I'm working to close on a 12 unit in Northern NH and I'm helping a few clients on projects right now. We have a client using a 203k loan to convert a mixed use property into a 4 family, and just closed on a 6 unit property for a client that was neglected by the previous owner and in desperate need of some TLC (but we paid appropriately for it). Real estate deals are fun, enjoy the ride!


I would suggest you find a good affordable market that will cashflow. I am partial to Texas as I have lived in 3 of the major cities. I am a lead investor and personally find(I should say create) deals with good COC returns in my local Houston market. Memphis,TN is reported to be good, parts of Arizona, and Alabama. Since you are investing outside of your market pick up one of the bigger pockets books that covers this subject. You will need a good property manager, partner, and/or someone on the ground that is knowledgeable and that you can trust to manage the deal.  Keep asking questions.  You will find the answers.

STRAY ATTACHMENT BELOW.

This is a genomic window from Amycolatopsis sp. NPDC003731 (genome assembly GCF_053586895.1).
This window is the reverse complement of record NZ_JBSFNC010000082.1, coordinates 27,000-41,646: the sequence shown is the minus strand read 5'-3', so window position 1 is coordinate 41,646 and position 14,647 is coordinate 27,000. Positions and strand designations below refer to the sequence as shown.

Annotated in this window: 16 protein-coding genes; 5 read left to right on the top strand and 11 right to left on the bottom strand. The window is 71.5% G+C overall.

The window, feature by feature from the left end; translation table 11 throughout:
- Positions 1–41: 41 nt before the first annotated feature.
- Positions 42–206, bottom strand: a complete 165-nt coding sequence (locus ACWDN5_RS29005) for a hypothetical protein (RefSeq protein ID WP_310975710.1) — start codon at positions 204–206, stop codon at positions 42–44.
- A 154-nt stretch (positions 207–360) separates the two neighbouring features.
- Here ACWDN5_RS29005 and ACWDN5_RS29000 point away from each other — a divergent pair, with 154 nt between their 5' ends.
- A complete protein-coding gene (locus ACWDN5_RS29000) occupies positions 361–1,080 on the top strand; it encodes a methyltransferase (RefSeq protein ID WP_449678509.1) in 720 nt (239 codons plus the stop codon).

James Polk

@James Polk Thanks for your input and your encouragement! 

I just picked up a copy of David Greene's Long-Distance Real Estate Investing - looks like I'll be doing some reading this weekend ;-).

Do you mind if I ask, what was your first deal like that got you into the game? 

Have an AWESOME weekend!

My first deal was a 2bedroom 2bath duplex I found in Fall of 2010.  My great uncle purchased it cash and site unseen.  I didn't realize he had wealth but i told him my ideas about real estate and he gave me a chance.

The deal dive:

Cost: $70k...wish i had bought more then